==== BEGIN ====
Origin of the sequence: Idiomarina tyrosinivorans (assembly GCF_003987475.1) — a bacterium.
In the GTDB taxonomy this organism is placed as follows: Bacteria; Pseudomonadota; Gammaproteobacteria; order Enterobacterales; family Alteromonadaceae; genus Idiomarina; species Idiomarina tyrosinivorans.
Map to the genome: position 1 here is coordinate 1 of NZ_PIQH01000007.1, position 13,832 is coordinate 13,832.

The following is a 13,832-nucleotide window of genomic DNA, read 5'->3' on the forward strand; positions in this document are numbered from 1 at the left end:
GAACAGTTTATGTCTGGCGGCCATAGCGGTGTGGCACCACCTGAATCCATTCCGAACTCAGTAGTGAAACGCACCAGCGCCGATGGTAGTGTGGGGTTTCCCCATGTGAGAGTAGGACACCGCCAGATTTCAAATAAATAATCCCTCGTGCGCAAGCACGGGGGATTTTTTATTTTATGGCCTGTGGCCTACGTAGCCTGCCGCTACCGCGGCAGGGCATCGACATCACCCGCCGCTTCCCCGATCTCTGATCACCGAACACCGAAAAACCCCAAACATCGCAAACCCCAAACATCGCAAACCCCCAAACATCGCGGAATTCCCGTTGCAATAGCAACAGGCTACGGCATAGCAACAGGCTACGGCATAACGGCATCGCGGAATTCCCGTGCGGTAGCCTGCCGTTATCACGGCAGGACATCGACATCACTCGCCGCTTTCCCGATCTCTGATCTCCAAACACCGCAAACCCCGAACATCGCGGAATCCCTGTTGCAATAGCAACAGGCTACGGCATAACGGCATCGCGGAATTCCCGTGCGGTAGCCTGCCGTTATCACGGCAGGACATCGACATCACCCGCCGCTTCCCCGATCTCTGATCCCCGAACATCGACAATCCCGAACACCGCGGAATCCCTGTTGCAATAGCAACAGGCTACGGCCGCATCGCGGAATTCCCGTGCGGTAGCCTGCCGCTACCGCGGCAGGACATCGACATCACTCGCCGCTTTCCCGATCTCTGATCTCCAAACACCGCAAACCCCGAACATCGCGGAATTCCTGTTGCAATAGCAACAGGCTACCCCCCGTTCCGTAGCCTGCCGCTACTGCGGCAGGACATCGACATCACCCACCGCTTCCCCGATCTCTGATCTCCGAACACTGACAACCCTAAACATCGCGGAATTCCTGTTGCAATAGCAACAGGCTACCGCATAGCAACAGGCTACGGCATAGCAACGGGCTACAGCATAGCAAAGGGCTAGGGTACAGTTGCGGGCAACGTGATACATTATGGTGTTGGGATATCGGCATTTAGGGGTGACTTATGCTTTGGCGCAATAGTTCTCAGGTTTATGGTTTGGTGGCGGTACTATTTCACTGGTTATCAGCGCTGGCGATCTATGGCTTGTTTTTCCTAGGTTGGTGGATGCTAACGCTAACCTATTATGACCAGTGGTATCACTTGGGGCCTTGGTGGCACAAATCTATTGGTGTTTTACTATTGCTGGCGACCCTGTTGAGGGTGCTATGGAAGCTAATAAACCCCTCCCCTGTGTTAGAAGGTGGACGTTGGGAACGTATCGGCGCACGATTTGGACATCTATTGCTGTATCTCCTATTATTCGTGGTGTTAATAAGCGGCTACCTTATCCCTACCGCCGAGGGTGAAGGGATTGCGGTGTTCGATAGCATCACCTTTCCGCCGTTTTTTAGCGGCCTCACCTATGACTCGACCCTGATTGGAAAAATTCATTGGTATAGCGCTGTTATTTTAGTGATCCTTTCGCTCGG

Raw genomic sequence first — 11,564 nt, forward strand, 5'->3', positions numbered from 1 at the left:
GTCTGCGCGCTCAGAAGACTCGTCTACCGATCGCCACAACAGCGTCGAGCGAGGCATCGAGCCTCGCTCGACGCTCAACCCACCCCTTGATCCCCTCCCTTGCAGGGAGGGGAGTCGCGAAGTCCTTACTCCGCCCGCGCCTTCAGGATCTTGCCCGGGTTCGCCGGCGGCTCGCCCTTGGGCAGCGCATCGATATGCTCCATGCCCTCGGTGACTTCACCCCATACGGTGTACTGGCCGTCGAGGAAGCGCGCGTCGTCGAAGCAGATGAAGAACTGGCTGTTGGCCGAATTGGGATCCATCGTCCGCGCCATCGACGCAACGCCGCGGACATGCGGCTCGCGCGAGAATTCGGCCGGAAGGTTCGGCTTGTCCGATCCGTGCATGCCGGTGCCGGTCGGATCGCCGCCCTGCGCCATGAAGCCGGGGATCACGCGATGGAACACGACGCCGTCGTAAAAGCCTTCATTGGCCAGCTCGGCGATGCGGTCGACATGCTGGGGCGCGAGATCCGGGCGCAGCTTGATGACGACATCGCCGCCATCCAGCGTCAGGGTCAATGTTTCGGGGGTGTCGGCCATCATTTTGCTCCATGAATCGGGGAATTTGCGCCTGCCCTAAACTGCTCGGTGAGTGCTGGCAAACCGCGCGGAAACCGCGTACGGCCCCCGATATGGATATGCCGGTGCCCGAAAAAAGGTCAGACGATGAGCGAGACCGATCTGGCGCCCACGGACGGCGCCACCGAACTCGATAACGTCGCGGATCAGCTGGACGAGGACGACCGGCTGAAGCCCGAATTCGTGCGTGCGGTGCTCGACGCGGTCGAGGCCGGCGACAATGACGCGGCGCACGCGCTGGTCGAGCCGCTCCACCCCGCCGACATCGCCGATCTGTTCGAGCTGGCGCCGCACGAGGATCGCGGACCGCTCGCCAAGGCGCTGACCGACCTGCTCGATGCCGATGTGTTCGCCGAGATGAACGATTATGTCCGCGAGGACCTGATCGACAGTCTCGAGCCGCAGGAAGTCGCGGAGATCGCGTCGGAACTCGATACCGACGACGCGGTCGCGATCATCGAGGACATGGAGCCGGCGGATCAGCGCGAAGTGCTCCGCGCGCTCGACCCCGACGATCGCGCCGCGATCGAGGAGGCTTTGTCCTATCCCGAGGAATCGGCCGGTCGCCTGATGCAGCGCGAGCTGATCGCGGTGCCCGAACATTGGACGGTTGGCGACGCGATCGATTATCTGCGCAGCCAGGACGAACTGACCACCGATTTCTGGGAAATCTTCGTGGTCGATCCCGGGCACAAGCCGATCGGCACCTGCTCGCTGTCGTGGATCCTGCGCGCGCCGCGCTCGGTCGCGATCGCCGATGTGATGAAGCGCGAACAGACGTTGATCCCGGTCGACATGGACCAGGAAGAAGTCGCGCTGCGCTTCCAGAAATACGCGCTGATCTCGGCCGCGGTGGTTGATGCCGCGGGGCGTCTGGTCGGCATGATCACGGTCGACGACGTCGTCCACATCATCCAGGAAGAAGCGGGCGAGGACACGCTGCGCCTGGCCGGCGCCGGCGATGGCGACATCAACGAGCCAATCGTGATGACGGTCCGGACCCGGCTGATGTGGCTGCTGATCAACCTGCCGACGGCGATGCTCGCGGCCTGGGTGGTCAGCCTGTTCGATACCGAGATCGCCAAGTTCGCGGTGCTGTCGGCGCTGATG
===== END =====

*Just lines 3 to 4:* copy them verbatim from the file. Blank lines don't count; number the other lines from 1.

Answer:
Map to the genome: position 1 here is coordinate 1 of NZ_PIQH01000007.1, position 13,832 is coordinate 13,832.

The following is a 13,832-nucleotide window of genomic DNA, read 5'->3' on the forward strand; positions in this document are numbered from 1 at the left end: